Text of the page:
Water damage arises from a variety of sources, frequently with very costly consequences around damage to buildings, internal decorations and fittings, mechanical and electrical systems, machinery and stock, also clean-up/drying costs and consequent Business Interruption implications. Flooding from rivers and the sea and surface water run-off are the most obvious causes of water damage and are the subject of a specific toolbox talk, but there are other risks responsible for numerous and large losses, including leaking pipes, water systems and appliances as well as water ingress into the building envelope through roofs, walls and internal drains.
Almost all buildings contain plumbing and waste water systems and many have other facilities including hot water central heating systems, air conditioning installations and sprinkler systems, where escape of water/fluid has the potential to cause significant damage. Premises particularly at risk include:
- Multi-storey residential and commercial properties, often with water pressure boosted by pumps.
- Unoccupied premises.
- Properties with particularly sensitive areas such as computer suites.
- Buildings with flat or multi-pitched roofs, valley gutters and/or siphonic rainwater.
- Drainage systems.
Freezing pipe work is a common cause of leaks after periods of cold weather, but simple preventative measures can minimise the risk, including:
- Water pipes, storage tanks and other water apparatus in unheated or exposed parts of the premises should be adequately lagged/insulated and provided with trace heating where necessary.
- Maintaining “background heating” or installing a frost stat to maintain the temperature in a premises above 4oC. Leaving loft hatches open will allow warm air to circulate in roof spaces where water tanks may be located.
- Isolating and draining water tanks and pipes when premises, or sections of premises are left unoccupied or without adequate heating.
- Where possible placing fire sprinkler systems on ‘air’ through winter months.
Leaks can also commonly arise due to:
- Faulty or poorly installed/maintained plumbing in older properties.
- Incorrectly installed modern plastic push fit type fittings.
- Incorrectly installed or blocked waste water/sewerage systems.
- Overflowing/failure of water storage tanks and water heaters.
- Physical damage such as impact by vehicles.
- Inoperative condensate drainage systems for air conditioning equipment.
Mitigation measures can include:
- Using only reputable Plumbers and Heating Engineers, preferably members of a recognised professional body such as CIPHE (Chartered Institute of Plumbing & Heating Engineers)
- Maintenance and inspection regimes for water and waste water systems including timely investigation of evidence of leakage such as damage to decorations, damp patches, mould growth and odours.
- Installation/identification of readily accessible stopcocks to isolate installations from the mains supply. In multi-occupancy premises stopcocks for individual units will allow the water systems to be isolated from shared supplies. Ensuring occupiers know the location of the stopcocks is essential. Stopcocks should be checked regularly to ensure proper operation and if necessary their location clearly labelled.
- Installation of proprietary automatic control valves activated by water flow detectors to automatically cut off the water supply in the event of prolonged water flow, which is likely to be indicative of a leak or a tap left running inadvertently potentially leading to overflowing of a bath or sink.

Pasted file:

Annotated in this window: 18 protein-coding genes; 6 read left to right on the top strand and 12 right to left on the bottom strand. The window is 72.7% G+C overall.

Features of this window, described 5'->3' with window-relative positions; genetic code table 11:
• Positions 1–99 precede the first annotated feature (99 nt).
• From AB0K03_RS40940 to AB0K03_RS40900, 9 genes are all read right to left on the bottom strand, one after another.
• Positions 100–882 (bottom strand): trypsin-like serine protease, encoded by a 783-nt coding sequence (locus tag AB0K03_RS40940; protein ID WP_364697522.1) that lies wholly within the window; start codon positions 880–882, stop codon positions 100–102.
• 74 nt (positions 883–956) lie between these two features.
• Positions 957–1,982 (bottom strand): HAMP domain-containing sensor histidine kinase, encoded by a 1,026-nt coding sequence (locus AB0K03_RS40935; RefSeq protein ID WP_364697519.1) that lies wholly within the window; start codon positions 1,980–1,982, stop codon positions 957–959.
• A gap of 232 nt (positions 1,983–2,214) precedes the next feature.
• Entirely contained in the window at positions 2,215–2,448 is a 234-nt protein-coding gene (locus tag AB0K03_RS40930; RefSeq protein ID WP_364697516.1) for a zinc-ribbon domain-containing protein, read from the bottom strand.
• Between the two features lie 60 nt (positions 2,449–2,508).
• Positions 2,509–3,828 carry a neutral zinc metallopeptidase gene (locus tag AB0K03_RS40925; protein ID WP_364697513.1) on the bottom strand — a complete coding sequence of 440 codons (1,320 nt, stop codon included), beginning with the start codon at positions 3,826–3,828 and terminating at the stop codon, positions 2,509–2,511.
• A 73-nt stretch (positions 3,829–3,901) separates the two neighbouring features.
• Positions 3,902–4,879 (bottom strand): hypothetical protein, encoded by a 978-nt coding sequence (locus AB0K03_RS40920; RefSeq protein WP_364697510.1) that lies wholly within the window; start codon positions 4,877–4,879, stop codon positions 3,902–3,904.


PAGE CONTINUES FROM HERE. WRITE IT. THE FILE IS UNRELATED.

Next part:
- Inspection and maintenance of water tanks and vessels including the proper operation of float valves.
- Prohibiting disposal of cooking fats in drains and disposable nappies, sanitary products and similar in WCs.
- Rerouting pipework and fittings away from areas at risk of accidental and impact damage.
- Training of staff to isolate sprinkler systems from the water supply in case of damage/leakage.
- Ensuring an adequate level of security to premises to deter vandals, squatters and other would be trespassers.
- Regular inspection and maintenance of air conditioning units.
- Sensitive areas such as computer suites should be not be located in low-lying or basement areas and should be away from water storage tanks and fluid carrying pipework.
Roofs and Rainwater Goods
Poorly designed and/or inadequately maintained Roofs and Rainwater Goods (gutters, drain pipes, underground drains) can cause precipitation to enter a building through the roof covering, over flashings or eaves or through elevations (damp) from overtaxed gutters/drainpipes. Back flow from external or internal drains into the building can potentially include surface and foul water.
Mitigation measures can include:
- Modification of rainwater systems to increase capacity. Measures may include fitting additional/larger drainpipes, fitting overflow
weirs to gutter ends and relining valley gutters.
- A preventative maintenance programme undertaken by competent contractors probably including:
- Regular inspections of the roofs, particularly any flat roofing with necessary repairs and renewal of roof coverings undertaken as required.
- Regular inspection, cleaning and if necessary repair of gutters and downpipes with frequency determined by assessment/experience,
these measures being particularly important for roofs with Siphonic drainage where clear gutters and downpipes are essential for effective operation of the system. This should be undertaken at least annually.
- Periodic inspection of gratings and underground drains, the latter possibly involving CCTV surveys, with clearance and repairs undertaken as necessary.
Technical Talks is our series of risk management articles, produced by our in-house team of portfolio underwriting, risk managers and surveyors, offering support and guidance for you and your clients in relation to everyday business solutions.